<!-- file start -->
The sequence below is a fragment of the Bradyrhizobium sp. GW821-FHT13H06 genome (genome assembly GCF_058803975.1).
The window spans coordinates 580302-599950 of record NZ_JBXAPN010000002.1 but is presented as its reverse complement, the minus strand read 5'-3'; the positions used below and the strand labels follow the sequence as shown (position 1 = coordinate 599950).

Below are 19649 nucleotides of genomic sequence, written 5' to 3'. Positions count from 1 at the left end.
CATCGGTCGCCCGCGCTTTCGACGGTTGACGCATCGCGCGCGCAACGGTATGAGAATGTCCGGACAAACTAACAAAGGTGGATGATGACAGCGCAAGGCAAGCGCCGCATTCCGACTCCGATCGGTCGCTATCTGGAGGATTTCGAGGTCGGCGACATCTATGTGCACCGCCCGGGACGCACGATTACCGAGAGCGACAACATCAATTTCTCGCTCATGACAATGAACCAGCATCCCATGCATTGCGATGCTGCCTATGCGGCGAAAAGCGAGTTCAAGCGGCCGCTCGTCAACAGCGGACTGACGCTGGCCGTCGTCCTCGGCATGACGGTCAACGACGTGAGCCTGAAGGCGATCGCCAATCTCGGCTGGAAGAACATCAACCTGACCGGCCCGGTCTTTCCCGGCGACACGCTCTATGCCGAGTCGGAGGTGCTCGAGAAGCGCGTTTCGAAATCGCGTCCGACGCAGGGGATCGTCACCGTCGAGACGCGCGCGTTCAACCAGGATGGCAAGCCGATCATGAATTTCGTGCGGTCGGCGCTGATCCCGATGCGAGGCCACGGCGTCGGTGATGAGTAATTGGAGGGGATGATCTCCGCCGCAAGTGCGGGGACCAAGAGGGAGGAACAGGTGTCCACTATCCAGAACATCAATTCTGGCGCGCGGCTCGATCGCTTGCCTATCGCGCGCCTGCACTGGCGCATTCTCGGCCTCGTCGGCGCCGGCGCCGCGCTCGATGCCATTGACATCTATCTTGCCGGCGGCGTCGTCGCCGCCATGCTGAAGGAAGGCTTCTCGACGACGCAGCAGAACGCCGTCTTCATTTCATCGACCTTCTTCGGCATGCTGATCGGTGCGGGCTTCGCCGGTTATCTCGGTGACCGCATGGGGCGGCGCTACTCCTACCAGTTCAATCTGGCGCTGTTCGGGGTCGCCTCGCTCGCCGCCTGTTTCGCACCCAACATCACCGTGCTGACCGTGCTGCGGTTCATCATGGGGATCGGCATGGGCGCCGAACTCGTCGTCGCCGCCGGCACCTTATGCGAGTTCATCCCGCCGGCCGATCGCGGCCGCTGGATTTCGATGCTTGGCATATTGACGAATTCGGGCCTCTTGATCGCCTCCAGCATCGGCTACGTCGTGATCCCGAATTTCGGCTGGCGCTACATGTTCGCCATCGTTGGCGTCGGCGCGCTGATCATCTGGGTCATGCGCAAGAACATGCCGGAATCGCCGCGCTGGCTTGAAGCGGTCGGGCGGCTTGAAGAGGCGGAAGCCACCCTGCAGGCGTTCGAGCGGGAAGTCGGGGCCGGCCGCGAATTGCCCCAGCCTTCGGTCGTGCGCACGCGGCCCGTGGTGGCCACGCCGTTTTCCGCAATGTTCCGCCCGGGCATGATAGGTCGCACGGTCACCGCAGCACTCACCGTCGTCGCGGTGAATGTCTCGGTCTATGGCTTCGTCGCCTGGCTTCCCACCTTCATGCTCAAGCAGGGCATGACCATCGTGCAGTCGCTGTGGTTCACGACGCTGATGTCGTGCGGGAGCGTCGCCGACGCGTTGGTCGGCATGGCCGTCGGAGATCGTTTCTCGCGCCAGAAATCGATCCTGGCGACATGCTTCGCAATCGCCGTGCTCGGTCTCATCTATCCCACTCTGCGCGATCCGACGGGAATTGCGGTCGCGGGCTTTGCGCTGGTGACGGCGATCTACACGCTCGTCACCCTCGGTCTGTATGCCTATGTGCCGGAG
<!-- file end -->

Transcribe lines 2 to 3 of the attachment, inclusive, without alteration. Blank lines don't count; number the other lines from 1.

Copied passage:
The window spans coordinates 580302-599950 of record NZ_JBXAPN010000002.1 but is presented as its reverse complement, the minus strand read 5'-3'; the positions used below and the strand labels follow the sequence as shown (position 1 = coordinate 599950).

Below are 19649 nucleotides of genomic sequence, written 5' to 3'. Positions count from 1 at the left end.